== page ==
Imitation may be the sincerest form of flattery – but it’s proving more than a little confusing for shoppers looking for their favourite brands.
Supermarkets have been accused of tricking consumers into buying own-brand products by making them look like household labels.
Which? claims that retailers have been “free-riding” on the reputations of brands by mimicking the packaging of better-known producers of biscuits, cereals and bath products.
One-in-five shoppers had accidentally bought a supermarket version of their favourite brand, according to the consumer watchdog. An investigation by the consumer group found that more than 150 supermarket own label products had “borrowed” elements from the packaging of branded competitors. They included McVitie’s Digestives, Kellogg’s Coco Pops, Simple cleanser and wipes, Radox bath gel and Jacob’s Cream Crackers.
Packaging consultant Mark Shayler said Aldi’s version of the cream crackers used the same colour scheme as Jacob’s with an almost identical design. He said: “Retailers use this copycat packaging to reassure customers that their product is of a similar quality to the brand leader. There’s also the possibility of confusing customers so that they buy the own-label product instead.”
The Which? survey found that products in Aldi, Asda, Lidl, Morrisons, Sainsbury’s and Tesco appeared to have borrowed from leading brands. It said Danish Lurpak butter seemed to have “a recognisable own-label imitator” in most major supermarkets.
British Brands group director John Noble said: “Currently in the UK there is little to stop a competitor packaging its product to look like a familiar brand, whether or not the product’s performance is in any way similar.”
The cosmetics retailers Boots and Superdrug also stocked products that looked “very similar” to leading brands, Which? said. One-in-three of more than 2,000 shoppers surveyed told the watchdog that they “felt misled” after buying an own brand product by mistake. The survey comes as own-brand products are becoming increasingly popular with customers, with retail analysts claiming the catalyst for their increasingly popularity are the economically-strained times.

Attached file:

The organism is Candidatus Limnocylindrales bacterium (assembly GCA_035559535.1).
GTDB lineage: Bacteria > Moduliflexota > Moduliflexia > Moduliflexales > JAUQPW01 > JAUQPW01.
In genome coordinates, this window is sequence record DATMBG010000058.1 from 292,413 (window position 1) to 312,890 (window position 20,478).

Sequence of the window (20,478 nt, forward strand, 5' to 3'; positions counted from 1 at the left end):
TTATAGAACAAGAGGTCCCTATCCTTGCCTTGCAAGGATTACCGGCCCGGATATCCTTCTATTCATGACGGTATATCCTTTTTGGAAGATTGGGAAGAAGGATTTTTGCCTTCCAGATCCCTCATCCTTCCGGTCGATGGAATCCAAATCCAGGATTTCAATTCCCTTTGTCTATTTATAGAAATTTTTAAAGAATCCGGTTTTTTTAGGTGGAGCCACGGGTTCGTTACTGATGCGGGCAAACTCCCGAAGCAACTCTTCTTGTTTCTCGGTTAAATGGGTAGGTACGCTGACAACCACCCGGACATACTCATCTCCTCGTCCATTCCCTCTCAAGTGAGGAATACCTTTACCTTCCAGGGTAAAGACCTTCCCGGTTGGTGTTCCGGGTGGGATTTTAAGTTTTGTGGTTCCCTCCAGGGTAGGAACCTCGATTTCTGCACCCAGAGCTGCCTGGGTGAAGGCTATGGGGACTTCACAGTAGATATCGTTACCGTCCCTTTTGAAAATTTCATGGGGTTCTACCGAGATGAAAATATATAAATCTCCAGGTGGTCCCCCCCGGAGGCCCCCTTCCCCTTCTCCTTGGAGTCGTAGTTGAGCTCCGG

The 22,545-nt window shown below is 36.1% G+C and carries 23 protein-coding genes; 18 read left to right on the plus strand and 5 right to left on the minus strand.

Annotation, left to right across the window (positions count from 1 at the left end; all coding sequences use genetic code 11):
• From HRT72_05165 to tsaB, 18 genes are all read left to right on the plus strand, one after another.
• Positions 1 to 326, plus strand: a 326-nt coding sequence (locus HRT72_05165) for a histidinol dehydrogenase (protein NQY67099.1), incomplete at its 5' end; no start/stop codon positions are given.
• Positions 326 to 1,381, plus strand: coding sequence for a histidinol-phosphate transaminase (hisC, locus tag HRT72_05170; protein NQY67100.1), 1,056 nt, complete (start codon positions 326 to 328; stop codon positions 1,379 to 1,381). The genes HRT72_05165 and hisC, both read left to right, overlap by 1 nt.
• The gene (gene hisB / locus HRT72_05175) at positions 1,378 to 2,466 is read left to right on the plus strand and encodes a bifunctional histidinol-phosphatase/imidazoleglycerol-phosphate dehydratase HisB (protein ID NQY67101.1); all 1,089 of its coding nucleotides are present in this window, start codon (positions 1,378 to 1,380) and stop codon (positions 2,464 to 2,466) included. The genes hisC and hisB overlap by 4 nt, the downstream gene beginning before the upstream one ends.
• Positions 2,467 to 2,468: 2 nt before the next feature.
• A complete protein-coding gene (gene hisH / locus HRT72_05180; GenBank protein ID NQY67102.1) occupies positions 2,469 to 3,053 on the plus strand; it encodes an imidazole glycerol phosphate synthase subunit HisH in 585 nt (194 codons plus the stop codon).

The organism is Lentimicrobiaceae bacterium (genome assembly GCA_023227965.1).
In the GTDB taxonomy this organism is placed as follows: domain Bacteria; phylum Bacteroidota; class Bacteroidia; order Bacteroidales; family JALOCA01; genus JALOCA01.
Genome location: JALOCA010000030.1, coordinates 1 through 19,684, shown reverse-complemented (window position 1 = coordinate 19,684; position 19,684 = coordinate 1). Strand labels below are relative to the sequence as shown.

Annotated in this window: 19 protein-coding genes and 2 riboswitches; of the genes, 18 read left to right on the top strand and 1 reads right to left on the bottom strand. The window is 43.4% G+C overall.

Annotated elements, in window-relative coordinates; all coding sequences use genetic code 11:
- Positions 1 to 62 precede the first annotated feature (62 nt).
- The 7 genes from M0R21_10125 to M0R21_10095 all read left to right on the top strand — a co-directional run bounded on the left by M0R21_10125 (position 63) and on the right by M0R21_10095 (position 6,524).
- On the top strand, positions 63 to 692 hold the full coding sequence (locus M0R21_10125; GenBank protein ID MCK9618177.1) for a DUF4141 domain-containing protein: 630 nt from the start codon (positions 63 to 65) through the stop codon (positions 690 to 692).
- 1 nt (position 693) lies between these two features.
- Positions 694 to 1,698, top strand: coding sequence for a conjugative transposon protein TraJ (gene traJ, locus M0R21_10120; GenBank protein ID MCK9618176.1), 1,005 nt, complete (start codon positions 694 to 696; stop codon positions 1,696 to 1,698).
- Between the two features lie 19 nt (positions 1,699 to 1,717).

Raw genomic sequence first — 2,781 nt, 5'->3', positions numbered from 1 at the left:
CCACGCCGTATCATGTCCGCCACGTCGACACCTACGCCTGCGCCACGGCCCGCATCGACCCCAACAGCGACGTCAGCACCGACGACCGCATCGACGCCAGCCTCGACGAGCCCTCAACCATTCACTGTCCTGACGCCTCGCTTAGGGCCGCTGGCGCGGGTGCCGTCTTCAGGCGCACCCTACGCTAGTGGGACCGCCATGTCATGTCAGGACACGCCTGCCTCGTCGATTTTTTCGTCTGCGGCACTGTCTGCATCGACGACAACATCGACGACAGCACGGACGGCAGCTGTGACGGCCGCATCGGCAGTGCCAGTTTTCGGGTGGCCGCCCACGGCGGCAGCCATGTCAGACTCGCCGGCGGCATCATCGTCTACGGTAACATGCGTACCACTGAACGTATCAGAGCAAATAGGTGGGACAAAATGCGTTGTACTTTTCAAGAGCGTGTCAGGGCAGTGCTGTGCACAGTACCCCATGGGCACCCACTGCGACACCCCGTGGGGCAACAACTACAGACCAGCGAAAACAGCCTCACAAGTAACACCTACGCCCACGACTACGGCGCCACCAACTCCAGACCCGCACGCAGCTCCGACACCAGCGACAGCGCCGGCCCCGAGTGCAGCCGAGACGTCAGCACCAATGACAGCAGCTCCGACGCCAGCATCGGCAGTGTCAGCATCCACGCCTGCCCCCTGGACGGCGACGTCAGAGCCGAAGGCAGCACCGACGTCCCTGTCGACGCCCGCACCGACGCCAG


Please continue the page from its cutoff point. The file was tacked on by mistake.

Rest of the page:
Industry experts have said that many retailers allowed small independent companies to “take risks” with new products, then replicated them in a cheaper own-brand format if they are successful.
In response to the Which? survey, Boots explained the similar packaging by claiming colours used could be synonymous with active ingredients.
Morrisons, Superdrug and Aldi all said retailers used the same colours as branded products in order to help shoppers find products quickly.
“Retailers should make sure that people are under no illusions about what they are buying and not leave so many consumers feeling that they have been misled,” said a Which? spokeswoman.
Top tricks: Trade secrets
Mimicking the packaging of popular brands is just one of a legion of tactics used by supermarkets to keep shoppers shopping and spending. Others include:
* Keeping sweets and snacks near the checkout where shoppers are tired and hungry and will be likely to make an impulse purchase.
* Shelves are stacked tactically with the most expensive items often at eye level and bargains tucked away out of sight.
* The layout of supermarkets is also carefully planned. Fruit, vegetables, meat and dairy are all placed around the outer limits of the store, with pre-packed, processed and frozen foods at the centre. That means shoppers must pass through the “unhealthy sections” to buy products needed for a balanced daily diet.
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